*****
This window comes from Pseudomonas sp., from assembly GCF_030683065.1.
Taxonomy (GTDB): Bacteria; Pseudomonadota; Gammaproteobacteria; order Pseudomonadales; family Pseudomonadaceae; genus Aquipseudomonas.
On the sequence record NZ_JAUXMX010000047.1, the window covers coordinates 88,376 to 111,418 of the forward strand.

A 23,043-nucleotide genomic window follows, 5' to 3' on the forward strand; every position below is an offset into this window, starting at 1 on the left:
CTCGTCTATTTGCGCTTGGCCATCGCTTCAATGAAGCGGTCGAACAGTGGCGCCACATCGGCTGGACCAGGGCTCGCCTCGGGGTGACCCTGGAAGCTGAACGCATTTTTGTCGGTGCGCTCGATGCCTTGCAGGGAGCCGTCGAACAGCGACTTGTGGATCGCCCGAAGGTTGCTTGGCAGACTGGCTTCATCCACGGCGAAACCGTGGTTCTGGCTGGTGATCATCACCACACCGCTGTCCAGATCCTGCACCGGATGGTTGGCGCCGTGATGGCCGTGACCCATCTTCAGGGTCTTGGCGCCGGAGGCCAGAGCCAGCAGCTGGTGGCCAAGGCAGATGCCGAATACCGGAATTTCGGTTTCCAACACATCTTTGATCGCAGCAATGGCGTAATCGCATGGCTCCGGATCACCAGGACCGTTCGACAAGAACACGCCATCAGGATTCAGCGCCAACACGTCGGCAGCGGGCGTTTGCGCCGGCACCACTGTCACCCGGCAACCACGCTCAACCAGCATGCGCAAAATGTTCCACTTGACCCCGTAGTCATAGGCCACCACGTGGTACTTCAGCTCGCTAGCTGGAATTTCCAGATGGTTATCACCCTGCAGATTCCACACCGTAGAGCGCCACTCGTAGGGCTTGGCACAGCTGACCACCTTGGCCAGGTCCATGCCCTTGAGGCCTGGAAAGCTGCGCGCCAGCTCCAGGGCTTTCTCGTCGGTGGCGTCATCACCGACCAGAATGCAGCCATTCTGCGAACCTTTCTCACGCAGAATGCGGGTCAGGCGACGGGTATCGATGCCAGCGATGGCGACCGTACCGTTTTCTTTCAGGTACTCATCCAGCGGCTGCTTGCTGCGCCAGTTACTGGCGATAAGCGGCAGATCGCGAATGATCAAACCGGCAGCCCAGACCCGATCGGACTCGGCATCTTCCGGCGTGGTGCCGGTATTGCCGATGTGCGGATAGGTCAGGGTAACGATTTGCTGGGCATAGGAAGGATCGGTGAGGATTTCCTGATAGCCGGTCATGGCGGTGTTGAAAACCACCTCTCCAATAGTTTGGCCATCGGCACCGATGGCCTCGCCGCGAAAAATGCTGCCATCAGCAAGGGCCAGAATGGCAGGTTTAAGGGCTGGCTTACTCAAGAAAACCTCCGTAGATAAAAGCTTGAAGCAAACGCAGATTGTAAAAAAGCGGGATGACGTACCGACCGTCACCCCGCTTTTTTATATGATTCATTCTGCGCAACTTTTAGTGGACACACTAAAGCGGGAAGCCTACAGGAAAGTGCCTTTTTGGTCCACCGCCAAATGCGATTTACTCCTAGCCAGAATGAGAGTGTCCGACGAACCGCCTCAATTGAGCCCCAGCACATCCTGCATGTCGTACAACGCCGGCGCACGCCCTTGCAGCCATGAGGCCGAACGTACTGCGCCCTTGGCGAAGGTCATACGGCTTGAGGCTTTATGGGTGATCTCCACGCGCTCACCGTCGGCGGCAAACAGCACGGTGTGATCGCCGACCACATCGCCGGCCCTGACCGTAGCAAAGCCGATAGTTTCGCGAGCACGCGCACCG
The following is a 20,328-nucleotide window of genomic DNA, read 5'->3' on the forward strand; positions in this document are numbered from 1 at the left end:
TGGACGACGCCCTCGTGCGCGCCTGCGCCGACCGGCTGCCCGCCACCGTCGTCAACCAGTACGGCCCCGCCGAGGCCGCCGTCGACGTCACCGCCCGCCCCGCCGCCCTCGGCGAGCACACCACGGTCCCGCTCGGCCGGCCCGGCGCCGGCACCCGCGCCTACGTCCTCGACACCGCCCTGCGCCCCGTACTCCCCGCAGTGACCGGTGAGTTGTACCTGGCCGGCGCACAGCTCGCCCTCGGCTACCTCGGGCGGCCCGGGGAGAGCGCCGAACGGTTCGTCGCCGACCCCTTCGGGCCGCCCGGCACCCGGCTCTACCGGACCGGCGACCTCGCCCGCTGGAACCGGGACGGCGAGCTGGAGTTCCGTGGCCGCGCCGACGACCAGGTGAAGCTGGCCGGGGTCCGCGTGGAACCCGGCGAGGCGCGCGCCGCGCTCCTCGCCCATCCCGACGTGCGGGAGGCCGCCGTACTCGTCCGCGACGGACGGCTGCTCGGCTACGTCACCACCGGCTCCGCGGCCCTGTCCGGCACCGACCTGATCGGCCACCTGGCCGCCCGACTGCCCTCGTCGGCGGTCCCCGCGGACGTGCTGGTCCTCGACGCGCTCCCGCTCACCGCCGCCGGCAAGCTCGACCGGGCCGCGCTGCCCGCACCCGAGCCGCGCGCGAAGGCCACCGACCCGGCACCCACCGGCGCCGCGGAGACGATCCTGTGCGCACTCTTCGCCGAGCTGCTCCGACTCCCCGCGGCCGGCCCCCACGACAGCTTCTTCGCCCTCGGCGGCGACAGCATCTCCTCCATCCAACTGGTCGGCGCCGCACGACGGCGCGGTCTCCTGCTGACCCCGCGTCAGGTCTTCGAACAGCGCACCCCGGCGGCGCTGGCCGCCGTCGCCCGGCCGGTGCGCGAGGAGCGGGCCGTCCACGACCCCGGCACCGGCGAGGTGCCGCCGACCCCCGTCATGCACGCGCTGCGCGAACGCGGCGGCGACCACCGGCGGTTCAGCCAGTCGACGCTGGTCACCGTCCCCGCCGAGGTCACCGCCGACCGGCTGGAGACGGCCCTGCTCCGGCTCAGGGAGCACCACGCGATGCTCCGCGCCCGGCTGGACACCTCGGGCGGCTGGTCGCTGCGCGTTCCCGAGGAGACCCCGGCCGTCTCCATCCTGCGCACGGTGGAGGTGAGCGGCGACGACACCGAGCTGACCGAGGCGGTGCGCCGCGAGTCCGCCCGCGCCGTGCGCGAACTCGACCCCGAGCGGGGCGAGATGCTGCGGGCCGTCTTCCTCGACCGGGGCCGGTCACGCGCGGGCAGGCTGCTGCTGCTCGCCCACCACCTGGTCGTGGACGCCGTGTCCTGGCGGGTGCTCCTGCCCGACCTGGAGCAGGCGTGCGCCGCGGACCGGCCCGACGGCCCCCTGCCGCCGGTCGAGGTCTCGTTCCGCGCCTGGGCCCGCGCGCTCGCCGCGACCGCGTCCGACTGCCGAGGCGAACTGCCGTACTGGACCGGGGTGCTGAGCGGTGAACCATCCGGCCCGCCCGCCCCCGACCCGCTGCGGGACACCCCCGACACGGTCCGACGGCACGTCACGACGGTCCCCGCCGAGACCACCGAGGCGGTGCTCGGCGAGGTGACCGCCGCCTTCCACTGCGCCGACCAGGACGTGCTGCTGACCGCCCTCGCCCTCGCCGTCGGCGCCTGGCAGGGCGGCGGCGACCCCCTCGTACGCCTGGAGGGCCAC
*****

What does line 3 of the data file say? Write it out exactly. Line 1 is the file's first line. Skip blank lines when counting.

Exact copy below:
On the sequence record NZ_JAUXMX010000047.1, the window covers coordinates 88,376 to 111,418 of the forward strand.